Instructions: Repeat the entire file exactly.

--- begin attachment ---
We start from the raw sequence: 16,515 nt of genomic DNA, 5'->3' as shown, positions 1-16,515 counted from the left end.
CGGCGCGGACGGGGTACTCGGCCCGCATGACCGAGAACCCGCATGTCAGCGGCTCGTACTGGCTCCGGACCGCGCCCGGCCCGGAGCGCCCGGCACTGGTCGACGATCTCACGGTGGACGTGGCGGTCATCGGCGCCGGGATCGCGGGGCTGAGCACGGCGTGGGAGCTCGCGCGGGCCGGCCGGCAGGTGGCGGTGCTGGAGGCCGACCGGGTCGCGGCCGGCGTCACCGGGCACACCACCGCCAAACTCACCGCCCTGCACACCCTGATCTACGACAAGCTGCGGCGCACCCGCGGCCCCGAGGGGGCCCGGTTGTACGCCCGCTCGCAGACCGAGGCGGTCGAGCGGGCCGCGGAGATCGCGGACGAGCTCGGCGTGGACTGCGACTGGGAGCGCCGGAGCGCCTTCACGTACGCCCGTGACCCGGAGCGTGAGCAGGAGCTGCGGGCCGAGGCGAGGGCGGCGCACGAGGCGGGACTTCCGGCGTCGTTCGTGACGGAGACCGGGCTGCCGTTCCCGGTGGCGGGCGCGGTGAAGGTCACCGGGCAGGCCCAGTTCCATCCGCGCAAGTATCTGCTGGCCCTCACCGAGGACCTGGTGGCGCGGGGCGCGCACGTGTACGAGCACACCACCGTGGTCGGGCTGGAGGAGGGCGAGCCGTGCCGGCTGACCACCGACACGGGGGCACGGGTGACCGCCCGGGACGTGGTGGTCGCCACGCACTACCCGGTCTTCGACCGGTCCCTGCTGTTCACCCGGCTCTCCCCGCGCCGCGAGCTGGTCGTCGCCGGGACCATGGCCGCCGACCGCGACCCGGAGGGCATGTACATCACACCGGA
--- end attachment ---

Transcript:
We start from the raw sequence: 16,515 nt of genomic DNA, 5'->3' as shown, positions 1-16,515 counted from the left end.
CGGCGCGGACGGGGTACTCGGCCCGCATGACCGAGAACCCGCATGTCAGCGGCTCGTACTGGCTCCGGACCGCGCCCGGCCCGGAGCGCCCGGCACTGGTCGACGATCTCACGGTGGACGTGGCGGTCATCGGCGCCGGGATCGCGGGGCTGAGCACGGCGTGGGAGCTCGCGCGGGCCGGCCGGCAGGTGGCGGTGCTGGAGGCCGACCGGGTCGCGGCCGGCGTCACCGGGCACACCACCGCCAAACTCACCGCCCTGCACACCCTGATCTACGACAAGCTGCGGCGCACCCGCGGCCCCGAGGGGGCCCGGTTGTACGCCCGCTCGCAGACCGAGGCGGTCGAGCGGGCCGCGGAGATCGCGGACGAGCTCGGCGTGGACTGCGACTGGGAGCGCCGGAGCGCCTTCACGTACGCCCGTGACCCGGAGCGTGAGCAGGAGCTGCGGGCCGAGGCGAGGGCGGCGCACGAGGCGGGACTTCCGGCGTCGTTCGTGACGGAGACCGGGCTGCCGTTCCCGGTGGCGGGCGCGGTGAAGGTCACCGGGCAGGCCCAGTTCCATCCGCGCAAGTATCTGCTGGCCCTCACCGAGGACCTGGTGGCGCGGGGCGCGCACGTGTACGAGCACACCACCGTGGTCGGGCTGGAGGAGGGCGAGCCGTGCCGGCTGACCACCGACACGGGGGCACGGGTGACCGCCCGGGACGTGGTGGTCGCCACGCACTACCCGGTCTTCGACCGGTCCCTGCTGTTCACCCGGCTCTCCCCGCGCCGCGAGCTGGTCGTCGCCGGGACCATGGCCGCCGACCGCGACCCGGAGGGCATGTACATCACACCGGA